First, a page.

Who’s the subject of my next biography? Yesterday, over on Twitter, I let slip that it was yet another American pop culture icon. That led to a number of good guesses: Walt Disney. Elvis. Stan Lee. Frank Oz. Johnny Carson.
All good guesses, but wrong.
Here’s another hint.
Got it yet?
Pretty much every book talk biographers do ends with the inevitable question, “What are you working on now?” (As I always joke, the BIO conference and the AVN awards are the only two venues where people greet each other by asking, “Who are you doing next?”) As I indicated in this article that ran in my local newspaper yesterday, I’ve been circling for several months now a really terrific subject for Book Four — and I’ll tell you more shortly. Stay tuned.
A quick post today from one of the truly great buildings in the United States. I’m sitting at a computer in Alcove 3, just off the Main Reading Room at the Library of Congress, where I’m doing a bit of research on several potential projects. I’m waiting for the librarian to drop a book off for me at desk 191, which I can see just over the top of this computer, peeking around some of the construction that’s going on in here.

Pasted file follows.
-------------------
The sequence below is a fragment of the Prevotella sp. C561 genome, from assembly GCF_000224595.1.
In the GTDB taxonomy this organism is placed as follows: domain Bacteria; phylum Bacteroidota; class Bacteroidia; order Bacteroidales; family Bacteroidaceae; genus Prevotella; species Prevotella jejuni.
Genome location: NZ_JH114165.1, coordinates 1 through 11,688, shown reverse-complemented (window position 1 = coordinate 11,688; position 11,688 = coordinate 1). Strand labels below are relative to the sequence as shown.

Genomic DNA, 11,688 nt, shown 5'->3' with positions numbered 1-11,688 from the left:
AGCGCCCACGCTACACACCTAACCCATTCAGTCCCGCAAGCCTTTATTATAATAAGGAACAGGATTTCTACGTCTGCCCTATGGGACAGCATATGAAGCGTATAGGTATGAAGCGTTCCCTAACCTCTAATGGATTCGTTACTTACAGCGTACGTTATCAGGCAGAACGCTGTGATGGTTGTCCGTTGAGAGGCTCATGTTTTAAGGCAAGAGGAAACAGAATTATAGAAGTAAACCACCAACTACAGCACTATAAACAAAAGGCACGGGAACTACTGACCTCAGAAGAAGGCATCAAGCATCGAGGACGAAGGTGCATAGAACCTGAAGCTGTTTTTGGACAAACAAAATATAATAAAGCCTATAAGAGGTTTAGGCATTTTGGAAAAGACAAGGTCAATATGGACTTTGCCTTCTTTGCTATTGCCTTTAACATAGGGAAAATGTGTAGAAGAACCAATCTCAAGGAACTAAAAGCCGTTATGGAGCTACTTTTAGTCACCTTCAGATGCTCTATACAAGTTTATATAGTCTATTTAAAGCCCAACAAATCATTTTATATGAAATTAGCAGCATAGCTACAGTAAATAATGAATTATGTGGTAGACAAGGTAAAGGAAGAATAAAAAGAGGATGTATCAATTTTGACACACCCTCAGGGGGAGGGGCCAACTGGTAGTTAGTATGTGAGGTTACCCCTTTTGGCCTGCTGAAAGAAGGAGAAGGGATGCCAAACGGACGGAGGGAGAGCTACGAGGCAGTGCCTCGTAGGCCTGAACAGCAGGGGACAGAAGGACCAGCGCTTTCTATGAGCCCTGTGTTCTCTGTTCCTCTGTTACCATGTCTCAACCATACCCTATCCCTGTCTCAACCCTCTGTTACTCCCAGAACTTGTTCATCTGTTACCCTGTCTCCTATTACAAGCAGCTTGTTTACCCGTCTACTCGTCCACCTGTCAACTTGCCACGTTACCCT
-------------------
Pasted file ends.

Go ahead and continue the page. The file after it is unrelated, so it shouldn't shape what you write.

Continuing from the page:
It’s my intention to some day take readers of this blog on a brief photo tour of the library, so you can see what it’s like where you first walk in, check your bags, then make your way down the dark corridors leading to the small anteroom just outside the Main Reading Room. That moment when you walk out of the anteroom into the enormous Main Reading Room — with its soaring, ornate dome and circular rows of old wooden reading tables — is, for bibliophiles, probably the same feeling art lovers get the first time they enter the Sistine Chapel. It’s huge and awe-inspiring, yet somehow cozier and more intimate than you thought it might be from staring at it in pictures for so long.
Ooop, there’s my book being delivered now! See you later.